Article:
Ofcom publish data every three months about the bigger telecom providers and up until now O2 have attracted the lowest number of complaints, but all that could be about to change. For quite some time now consumer groups have been lobbying to ensure consumers get a fair deal when signing up to mobile phone contracts, in particular signing up to a fixed deal contract only to find that prices kept increasing. So Ofcom brought in new regulations that basically states, if a consumer enters into a contract after 23 January 2014, the mobile phone provider is not able to put up their prices unless they made it clear to you this was the case when you entered into the contract. The operators are also only allowed to do this with recurring monthly charges. If they didn’t, then you should be able to pull out of your contract without attracting any hefty financial penalty clauses.
Consumers receive text to inform them of price increasesSounds all fine and dandy but this week O2 customers were on the receiving end of a text that took many by surprise as they were told their March 2014 bill, for their air time plan only, would increase from £22 to £22.59 due to the increase in inflation. Furthermore, calls and texts over the consumer’s monthly allowance, MMS and International Calls will change also. O2 had been able to manifest this increase because they had revised the terms and conditions of their contracts, but were very careful to make sure customers knew about it.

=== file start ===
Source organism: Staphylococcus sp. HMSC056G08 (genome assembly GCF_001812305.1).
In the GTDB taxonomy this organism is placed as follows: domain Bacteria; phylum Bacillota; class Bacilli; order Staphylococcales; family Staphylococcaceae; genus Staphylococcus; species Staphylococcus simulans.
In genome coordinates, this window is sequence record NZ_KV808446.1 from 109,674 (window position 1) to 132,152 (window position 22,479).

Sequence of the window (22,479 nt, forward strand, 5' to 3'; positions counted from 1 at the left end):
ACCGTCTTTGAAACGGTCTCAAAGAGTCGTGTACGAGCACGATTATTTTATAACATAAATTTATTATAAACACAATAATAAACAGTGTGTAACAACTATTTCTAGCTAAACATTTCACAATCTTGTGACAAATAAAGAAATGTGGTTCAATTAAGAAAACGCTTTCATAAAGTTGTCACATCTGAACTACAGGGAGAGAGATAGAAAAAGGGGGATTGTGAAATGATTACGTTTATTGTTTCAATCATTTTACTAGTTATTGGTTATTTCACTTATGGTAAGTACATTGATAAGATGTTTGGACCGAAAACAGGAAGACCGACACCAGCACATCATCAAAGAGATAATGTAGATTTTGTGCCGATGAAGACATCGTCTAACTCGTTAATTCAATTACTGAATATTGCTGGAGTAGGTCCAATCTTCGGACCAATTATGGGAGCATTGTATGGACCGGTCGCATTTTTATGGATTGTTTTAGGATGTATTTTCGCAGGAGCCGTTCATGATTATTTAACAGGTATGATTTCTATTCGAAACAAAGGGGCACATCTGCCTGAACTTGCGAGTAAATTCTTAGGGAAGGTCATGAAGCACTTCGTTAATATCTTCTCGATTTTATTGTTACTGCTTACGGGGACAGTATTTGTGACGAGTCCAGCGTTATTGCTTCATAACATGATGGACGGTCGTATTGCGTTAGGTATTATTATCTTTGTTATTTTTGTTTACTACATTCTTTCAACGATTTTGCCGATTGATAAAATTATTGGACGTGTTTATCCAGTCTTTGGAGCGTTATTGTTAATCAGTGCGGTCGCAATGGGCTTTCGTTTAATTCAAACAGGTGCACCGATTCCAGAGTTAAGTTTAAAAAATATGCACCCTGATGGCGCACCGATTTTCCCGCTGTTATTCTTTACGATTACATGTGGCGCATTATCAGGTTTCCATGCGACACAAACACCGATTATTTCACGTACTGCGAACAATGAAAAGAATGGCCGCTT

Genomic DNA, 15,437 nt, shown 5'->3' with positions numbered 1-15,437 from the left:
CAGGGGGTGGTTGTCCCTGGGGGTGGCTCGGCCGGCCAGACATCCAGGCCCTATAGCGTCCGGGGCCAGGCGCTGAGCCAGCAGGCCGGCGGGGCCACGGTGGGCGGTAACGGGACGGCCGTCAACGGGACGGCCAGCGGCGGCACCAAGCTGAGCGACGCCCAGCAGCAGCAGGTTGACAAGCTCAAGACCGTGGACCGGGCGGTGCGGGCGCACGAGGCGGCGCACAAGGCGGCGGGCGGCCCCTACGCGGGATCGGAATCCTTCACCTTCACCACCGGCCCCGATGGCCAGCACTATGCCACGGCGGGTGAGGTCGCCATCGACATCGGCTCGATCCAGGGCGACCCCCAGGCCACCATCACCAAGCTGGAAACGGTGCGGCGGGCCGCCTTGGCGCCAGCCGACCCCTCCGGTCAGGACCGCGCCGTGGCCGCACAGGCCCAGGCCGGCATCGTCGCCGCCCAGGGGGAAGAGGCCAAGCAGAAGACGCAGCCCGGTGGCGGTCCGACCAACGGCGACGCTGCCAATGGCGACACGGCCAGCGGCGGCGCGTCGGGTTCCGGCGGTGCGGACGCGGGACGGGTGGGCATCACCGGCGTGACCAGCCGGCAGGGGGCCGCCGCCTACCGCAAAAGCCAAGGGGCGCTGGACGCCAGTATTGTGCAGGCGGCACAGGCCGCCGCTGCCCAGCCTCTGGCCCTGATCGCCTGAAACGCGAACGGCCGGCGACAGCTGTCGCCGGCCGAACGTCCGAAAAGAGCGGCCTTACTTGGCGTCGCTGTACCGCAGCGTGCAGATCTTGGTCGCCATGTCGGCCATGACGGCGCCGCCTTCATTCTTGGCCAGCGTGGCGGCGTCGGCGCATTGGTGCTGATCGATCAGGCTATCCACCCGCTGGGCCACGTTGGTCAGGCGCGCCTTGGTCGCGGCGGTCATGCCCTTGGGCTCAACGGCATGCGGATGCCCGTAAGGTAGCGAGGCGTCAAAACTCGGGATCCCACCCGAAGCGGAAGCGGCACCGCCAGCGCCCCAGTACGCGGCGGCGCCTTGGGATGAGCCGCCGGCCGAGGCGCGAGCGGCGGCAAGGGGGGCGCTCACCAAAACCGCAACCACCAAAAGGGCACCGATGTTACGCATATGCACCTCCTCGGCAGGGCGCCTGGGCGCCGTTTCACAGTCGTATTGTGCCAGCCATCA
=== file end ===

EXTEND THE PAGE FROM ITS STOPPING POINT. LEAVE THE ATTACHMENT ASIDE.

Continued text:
Increases not “in the spirit” of what consumer watchdog Ofcom intendedOn today’s Radio 4 You and Yours programme, telecom consumer experts discussed whether this increase was really “in the spirit” of what Ofcom had intended. As Ofcom intended to set out regulations to protect consumer interests, this is debatable, plus what happens if inflation goes back down? Will O2 reimburse their customer base?
Consumer champion Winifred Robinson, presenter of You and Yours was on the case and tried to find out if, like the energy companies, the rest of the big telecom providers were going to follow suite. Only three of them told the programme they wouldn’t be doing the same, (no names given at this point) but the others hadn’t at the time of broadcast, amended their terms and conditions. Consumer watchdog Ofcom were not asked for their response so it is not clear whether they will be taking action against O2, who have released a statement explaining the reasons behind the increase. Ofcom are supposed to be focusing on quality and value offered to the consumer by the telecom industry and it was put forward on the programme, that if they felt companies were not being transparent with their customers regarding this change, then they might take action.
If you signed up to a fixed term contract after 23 January because of the changes to regulations and now have been told you have a price increase and you feel your mobile phone operator was not transparent about this then let us know –we’re listening!